About the Industry
Many people have an image of quarries as simply holes in the
ground. But the real story is that, by providing the materials
we need for our homes, hospitals and schools, quarries are essential
to all of our lives. Think what sort of world this would be without
all of the buildings, bridges and roads around you!
Many products we take for granted – from paper to glass,
cosmetics to toothpaste – are made using materials that
come from the nation’s quarries.
There are over 2000 quarries and associated manufacturing sites in the UK. The industry supplies products and services worth £9 billion worth a year. The construction industry, which contributes nearly ten per cent of the nation’s gross domestic product, is totally reliant on mineral products.
So how do we do it? Before quarrying can begin, quarry plans
are assessed very carefully to consider their impact on the environment.
A restoration plan is also agreed for the quarry when work has
finished to ensure that the land that was borrowed is returned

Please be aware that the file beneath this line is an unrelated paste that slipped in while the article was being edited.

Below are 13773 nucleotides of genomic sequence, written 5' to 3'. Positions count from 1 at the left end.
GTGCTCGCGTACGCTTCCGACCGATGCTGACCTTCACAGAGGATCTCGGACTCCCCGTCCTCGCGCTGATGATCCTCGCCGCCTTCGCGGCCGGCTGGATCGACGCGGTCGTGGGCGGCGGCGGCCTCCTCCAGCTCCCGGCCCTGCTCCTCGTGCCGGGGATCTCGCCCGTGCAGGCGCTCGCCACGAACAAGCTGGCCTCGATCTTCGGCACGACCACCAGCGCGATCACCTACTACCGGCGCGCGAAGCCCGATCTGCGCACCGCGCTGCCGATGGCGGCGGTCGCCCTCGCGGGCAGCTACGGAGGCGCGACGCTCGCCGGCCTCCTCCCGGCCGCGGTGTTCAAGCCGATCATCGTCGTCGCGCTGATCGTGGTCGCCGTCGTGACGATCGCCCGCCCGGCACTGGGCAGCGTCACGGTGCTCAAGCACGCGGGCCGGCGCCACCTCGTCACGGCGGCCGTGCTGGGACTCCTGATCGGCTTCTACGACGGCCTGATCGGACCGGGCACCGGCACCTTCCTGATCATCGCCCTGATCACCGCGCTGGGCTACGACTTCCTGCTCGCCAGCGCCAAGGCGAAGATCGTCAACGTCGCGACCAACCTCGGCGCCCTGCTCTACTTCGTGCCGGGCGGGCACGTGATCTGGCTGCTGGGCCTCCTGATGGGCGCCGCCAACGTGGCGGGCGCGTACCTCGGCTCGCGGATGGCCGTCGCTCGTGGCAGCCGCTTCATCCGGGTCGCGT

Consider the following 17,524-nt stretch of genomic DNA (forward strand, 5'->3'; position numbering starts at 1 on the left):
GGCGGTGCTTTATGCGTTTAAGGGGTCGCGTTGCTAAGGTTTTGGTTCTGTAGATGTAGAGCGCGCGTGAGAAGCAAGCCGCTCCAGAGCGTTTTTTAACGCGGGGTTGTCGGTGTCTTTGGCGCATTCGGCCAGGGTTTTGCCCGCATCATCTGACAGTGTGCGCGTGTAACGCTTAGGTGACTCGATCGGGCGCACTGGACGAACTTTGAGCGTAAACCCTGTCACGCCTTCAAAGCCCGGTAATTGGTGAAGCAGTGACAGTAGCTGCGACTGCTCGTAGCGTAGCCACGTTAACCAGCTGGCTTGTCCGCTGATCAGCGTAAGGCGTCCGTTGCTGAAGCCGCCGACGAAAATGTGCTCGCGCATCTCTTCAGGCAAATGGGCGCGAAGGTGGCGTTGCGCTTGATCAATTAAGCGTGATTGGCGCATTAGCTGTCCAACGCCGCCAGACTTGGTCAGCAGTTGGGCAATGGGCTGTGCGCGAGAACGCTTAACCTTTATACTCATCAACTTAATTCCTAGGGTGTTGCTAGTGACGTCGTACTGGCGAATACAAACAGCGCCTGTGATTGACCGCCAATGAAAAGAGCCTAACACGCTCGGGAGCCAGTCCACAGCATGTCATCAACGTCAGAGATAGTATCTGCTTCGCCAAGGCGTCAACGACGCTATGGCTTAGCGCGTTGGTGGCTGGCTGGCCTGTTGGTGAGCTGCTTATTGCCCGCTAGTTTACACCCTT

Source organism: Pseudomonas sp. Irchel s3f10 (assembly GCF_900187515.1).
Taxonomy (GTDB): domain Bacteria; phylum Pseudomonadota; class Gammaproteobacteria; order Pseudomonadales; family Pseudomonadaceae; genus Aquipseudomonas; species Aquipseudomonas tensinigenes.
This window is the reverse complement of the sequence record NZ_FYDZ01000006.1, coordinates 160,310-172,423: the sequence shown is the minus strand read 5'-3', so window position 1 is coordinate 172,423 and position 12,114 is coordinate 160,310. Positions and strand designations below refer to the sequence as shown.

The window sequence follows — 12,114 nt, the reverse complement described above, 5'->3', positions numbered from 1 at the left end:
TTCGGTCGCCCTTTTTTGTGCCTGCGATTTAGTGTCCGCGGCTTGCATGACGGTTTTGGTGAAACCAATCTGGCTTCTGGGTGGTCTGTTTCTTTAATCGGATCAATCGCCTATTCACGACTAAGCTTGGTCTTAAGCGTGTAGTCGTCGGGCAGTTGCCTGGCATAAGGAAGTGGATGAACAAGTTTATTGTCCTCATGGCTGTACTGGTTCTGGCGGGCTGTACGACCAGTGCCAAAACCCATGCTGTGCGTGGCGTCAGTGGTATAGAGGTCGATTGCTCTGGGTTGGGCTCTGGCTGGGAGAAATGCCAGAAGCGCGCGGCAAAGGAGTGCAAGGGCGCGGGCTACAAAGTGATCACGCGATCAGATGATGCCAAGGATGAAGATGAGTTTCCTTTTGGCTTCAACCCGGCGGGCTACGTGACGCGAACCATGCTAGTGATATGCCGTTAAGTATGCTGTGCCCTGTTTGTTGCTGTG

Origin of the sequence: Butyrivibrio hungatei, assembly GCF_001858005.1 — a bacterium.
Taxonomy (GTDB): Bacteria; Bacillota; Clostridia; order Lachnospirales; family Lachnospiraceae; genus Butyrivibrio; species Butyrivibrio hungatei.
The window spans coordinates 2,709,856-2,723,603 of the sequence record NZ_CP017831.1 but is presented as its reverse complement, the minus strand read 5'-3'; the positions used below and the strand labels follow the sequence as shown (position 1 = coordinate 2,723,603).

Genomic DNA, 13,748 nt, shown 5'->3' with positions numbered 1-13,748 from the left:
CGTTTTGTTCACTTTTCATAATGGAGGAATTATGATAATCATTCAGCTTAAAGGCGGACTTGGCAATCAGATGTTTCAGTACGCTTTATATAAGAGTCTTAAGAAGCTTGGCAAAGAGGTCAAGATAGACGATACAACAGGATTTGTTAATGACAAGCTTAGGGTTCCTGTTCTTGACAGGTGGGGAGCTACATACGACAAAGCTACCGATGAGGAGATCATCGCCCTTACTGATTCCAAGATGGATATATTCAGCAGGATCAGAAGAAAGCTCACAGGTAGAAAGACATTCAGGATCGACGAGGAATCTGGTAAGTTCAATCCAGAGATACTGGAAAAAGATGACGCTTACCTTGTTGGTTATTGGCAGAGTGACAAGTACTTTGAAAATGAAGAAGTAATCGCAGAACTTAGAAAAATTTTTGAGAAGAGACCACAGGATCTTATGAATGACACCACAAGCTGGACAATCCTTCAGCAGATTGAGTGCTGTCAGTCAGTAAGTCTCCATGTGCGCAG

for a beneficial use. There are two main types of land quarries
- rock, and sand and gravel. Rock quarries tend to be longer-term,
deeper and dug on several different levels or “benches”.
Rock is blasted from the ground using carefully controlled explosions,
and is then taken to a crusher, where it is broken down into smaller
pieces and separated into different sizes.
Sand and gravel quarries are usually much shorter-term, shallower
and are restored at the same time as the land is being worked.
Once the soil has been removed, the sand or gravel is dug from
the ground and taken to a processing plant where unwanted clay
or silt is removed and the sand and gravel is separated into different
sizes. Crushed rock or sand and gravel can be mixed with cement
to make ready-mixed concrete, and with a sticky substance called
bitumen to make asphalt for the surfaces of our roads. We can also
draw up sand and gravel from the sea bed using dredging ships
which work out to sea, bringing their material back to wharves
on the coast or river front.
Behind all the work that goes on in the industry are thousands
of skilled people that all play a vital role in providing the
materials we all need every day of our lives.
You can find out more about how we quarry by visiting the www.virtualquarry.co.uk
website for an interactive tour.
If you are interested in finding out about careers in the industry
after you finish your study, have a look at our case
studies or our list of roles.